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Lesson Planning For Primary Teaching In Australia In Science Subjects Assignment Sample

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1.0 Introduction: Lesson Planning For Primary Teaching In Australia In Science Subjects

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Core concepts:

Core concepts

Definitions that are derived from competent sources

Main concept re-defined in an appropriate form for the improvement of students

Syllabus

It is a curriculum framework and principle which is based on the statement of equity principle.

The syllabus includes an agreed curriculum content of Australia (Sukma et al. 2020). Which clarifies the depth breadth, and scope of learning for the students.

Diversity of learners

The learners following this syllabus include almost all the students. This syllabus accommodates teaching approaches and supports student diversities.

The syllabus accommodates teaching approaches and also supports a diversity of students. These also include students with special needs of education and gifted and talented students as well.

Goals

This can be said as the aim of the syllabus which is followed.

There are two different goals of the syllabus designed under the “K-10 curriculum framework” (Parker et al. 2019). These include promoting of equity and excellence in Australian schools and teaching Australian kids as such so that they become confident, successful learners and creative individuals.

2.0 Teaching about personal development in science subjects

The syllabus is coded in a consistent manner. The pattern includes coding of different learning stages, the subjects a student studies, their skills, and strands of technologies are represented in the following codes.

Stages of education

Associated codes according to the cognitive and language development of the students in class

Early stage 1

e

Stage 1

1

Stage 2

2

Stage 3

3

Subjects

Code

“Science”

S

“Technology”

T

Skill

Code

“Design and Production”

DP

“Working Scientifically”

WS

Strand

Code

“Digital Technologies”

DI

“Earth and Space”

ES

“Living World”

LW

“Material World”

MW

“Physical World”

PW

As per the syllabus, the outcome codes indicate the subject, outcome number, stages, skill and strand , and the content should be related to science and technology (Gore et al. 2022). One example is given below.

Outcome code

Interpretation

“STe-1WS-S”

“Science and Technology, early stage-1, working scientifically”

2.1 Coding of the Australian curriculum content

Code

Interpretation

ACSSU077

A- Australian curriculum, S- Science, S- Strands. For example, science as the chosen subject of a student, 077- the element code.

2.2 Coding of Thinking Skills

This part is about the type of thinking that has to be incorporated for the knowledge and skills for the complete understanding of the subjects.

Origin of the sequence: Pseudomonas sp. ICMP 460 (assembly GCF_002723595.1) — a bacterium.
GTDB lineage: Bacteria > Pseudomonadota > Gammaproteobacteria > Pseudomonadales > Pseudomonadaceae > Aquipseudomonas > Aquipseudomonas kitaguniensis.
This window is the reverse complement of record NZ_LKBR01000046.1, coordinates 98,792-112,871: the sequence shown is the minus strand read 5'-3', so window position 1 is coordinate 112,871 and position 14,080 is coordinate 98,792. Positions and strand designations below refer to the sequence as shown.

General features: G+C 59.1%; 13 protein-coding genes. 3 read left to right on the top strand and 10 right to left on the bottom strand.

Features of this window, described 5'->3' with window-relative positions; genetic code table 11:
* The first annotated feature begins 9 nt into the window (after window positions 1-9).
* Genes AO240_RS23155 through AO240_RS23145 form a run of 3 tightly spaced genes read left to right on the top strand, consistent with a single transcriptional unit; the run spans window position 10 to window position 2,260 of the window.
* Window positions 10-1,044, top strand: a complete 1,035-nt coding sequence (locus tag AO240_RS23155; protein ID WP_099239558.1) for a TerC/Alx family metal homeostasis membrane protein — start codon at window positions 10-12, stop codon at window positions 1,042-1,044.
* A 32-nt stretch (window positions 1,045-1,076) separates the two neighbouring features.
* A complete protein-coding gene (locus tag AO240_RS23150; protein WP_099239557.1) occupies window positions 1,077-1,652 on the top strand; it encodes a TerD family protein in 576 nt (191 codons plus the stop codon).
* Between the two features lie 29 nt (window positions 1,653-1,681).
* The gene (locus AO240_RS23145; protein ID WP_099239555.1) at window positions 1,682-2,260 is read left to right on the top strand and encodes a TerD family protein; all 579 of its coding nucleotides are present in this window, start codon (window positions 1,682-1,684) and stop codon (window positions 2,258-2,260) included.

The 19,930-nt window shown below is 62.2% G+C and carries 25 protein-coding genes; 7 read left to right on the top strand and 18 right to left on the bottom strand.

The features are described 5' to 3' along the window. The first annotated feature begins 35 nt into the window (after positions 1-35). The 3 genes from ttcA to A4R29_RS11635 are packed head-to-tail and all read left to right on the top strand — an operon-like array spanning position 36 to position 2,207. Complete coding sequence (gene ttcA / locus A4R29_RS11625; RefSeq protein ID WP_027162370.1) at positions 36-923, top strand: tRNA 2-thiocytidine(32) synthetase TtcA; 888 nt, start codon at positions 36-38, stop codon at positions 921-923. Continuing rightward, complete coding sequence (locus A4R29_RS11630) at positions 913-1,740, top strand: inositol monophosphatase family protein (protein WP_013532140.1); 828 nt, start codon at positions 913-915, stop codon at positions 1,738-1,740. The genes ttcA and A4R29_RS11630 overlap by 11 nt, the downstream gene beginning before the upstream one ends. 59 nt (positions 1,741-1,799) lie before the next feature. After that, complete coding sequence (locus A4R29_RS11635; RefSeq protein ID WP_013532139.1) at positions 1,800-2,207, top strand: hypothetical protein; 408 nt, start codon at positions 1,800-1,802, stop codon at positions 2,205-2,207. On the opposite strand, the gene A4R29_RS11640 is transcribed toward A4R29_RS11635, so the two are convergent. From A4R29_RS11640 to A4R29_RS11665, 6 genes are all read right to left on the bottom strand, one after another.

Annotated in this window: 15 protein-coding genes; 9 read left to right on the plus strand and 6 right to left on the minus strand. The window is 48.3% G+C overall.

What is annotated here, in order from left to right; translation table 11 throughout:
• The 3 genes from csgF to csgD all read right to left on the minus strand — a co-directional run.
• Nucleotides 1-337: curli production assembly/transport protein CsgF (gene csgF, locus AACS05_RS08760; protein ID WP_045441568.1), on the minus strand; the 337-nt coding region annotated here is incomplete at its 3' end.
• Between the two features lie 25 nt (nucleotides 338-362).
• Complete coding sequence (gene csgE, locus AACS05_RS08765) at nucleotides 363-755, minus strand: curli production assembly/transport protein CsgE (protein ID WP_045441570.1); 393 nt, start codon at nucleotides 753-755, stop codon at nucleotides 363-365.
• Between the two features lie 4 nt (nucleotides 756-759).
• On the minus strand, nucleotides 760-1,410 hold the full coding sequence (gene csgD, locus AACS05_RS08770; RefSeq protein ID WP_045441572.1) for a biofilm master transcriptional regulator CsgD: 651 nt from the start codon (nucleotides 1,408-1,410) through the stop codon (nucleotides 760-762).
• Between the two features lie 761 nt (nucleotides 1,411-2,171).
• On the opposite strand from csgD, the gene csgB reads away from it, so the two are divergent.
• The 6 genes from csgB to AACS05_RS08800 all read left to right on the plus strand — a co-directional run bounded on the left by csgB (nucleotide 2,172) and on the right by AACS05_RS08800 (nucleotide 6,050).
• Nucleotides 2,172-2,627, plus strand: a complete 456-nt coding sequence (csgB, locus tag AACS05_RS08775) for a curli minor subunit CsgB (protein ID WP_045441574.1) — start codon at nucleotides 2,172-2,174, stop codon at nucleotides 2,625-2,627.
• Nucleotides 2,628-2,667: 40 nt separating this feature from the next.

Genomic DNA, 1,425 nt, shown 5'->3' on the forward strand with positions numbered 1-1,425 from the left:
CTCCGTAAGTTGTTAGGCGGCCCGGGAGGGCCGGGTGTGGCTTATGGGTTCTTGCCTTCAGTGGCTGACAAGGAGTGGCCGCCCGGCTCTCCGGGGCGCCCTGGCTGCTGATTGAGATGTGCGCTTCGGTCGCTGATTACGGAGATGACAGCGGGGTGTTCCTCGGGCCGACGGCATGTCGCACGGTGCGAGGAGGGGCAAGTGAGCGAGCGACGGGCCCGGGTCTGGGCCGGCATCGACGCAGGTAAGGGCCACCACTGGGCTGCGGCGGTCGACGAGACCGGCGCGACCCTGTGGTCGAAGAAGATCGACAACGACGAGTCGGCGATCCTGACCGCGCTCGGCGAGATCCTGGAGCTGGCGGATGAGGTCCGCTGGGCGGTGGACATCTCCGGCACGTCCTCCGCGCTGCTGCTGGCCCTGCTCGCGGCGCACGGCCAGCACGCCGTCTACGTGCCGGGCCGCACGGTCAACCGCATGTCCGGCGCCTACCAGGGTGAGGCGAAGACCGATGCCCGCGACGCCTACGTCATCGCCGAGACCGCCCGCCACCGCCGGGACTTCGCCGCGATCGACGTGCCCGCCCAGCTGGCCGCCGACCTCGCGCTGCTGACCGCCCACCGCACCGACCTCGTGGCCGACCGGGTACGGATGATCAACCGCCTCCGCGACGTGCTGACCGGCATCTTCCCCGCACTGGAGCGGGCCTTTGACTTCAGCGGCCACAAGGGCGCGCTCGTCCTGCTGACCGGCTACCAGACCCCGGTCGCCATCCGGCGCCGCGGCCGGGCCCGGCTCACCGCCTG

Course tools

Associated codes according to the cognitive and language development of the students in class

“Computational thinking”

ComT

“Design Thinking”

DesT

Scientific Thinking

SciT

Systems Thinking

SysT

3.0 Rationale behind the report

Rationale

Outcome

Explain

The rationale behind the report is to understand about the learning experiences of the students of science subjects in Australia. The subjects of science and technology are of important tasks, that foster among the learning students a sense of curiosity and wonder (Sutaphan & Yuenyong, 2019). The syllabus of the ‘Science and Technology K6’ promotes those feelings with the embrace of new concepts and new types of learning experiences.

The study of different subjects of science and technology helps the students to develop their thinking skills as well. These skills helps the students to participate in the development of innovative ideas and solutions that are relevant to environmental, personal, and social issues (Pregowska et al. 2021). The students studying the subjects of science and technology are also being observed that they are curious about the natural phenomena and social environment built around them.

4.0 Aim and Objectives

Aim

Outcome

Explain

The aim of the report is to explore the learning experiences of the students in Australia according to the syllabus of ‘Science and Technology K6’ (Rich et al. 2019). It is also to explore about the curiosity, skill development and other relevant skills for the potential solution development of the science students.

Objectives

Outcome

Explain

  • To look into the design and production processes of the students for the development of practical skills.
  • To the nature of living materials for the students and their skills in the fields of science and technology (Long, 2019).
  • To talk about the learning experience of science and technology students in the primary education level in Australia.
  • To share the learning experiences of the teachers and students in Australia.

5.0 Learning experience about personal development

Personal Development